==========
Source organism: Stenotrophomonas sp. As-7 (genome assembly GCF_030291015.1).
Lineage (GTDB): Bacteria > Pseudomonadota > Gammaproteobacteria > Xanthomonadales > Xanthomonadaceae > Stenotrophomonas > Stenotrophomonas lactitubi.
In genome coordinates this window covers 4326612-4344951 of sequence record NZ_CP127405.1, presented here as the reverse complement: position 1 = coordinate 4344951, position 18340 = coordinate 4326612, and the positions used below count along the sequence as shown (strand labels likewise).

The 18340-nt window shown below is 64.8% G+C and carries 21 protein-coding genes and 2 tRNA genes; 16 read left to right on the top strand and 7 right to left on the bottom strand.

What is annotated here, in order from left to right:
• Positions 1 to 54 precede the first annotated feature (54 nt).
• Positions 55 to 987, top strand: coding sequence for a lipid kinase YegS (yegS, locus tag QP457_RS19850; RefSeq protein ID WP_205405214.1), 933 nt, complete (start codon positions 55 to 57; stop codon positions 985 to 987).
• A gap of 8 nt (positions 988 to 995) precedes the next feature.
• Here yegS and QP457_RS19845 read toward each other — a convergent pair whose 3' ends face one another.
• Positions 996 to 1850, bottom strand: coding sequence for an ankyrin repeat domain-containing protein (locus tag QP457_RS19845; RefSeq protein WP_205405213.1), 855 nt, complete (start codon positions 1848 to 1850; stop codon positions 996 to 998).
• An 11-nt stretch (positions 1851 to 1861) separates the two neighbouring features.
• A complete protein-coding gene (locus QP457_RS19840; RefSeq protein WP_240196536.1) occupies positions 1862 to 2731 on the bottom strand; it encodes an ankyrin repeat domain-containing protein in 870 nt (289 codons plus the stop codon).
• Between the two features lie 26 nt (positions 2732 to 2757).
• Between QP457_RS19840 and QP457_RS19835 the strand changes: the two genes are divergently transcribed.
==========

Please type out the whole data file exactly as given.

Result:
Source organism: Stenotrophomonas sp. As-7 (genome assembly GCF_030291015.1).
Lineage (GTDB): Bacteria > Pseudomonadota > Gammaproteobacteria > Xanthomonadales > Xanthomonadaceae > Stenotrophomonas > Stenotrophomonas lactitubi.
In genome coordinates this window covers 4326612-4344951 of sequence record NZ_CP127405.1, presented here as the reverse complement: position 1 = coordinate 4344951, position 18340 = coordinate 4326612, and the positions used below count along the sequence as shown (strand labels likewise).

The 18340-nt window shown below is 64.8% G+C and carries 21 protein-coding genes and 2 tRNA genes; 16 read left to right on the top strand and 7 right to left on the bottom strand.

What is annotated here, in order from left to right:
• Positions 1 to 54 precede the first annotated feature (54 nt).
• Positions 55 to 987, top strand: coding sequence for a lipid kinase YegS (yegS, locus tag QP457_RS19850; RefSeq protein ID WP_205405214.1), 933 nt, complete (start codon positions 55 to 57; stop codon positions 985 to 987).
• A gap of 8 nt (positions 988 to 995) precedes the next feature.
• Here yegS and QP457_RS19845 read toward each other — a convergent pair whose 3' ends face one another.
• Positions 996 to 1850, bottom strand: coding sequence for an ankyrin repeat domain-containing protein (locus tag QP457_RS19845; RefSeq protein WP_205405213.1), 855 nt, complete (start codon positions 1848 to 1850; stop codon positions 996 to 998).
• An 11-nt stretch (positions 1851 to 1861) separates the two neighbouring features.
• A complete protein-coding gene (locus QP457_RS19840; RefSeq protein WP_240196536.1) occupies positions 1862 to 2731 on the bottom strand; it encodes an ankyrin repeat domain-containing protein in 870 nt (289 codons plus the stop codon).
• Between the two features lie 26 nt (positions 2732 to 2757).
• Between QP457_RS19840 and QP457_RS19835 the strand changes: the two genes are divergently transcribed.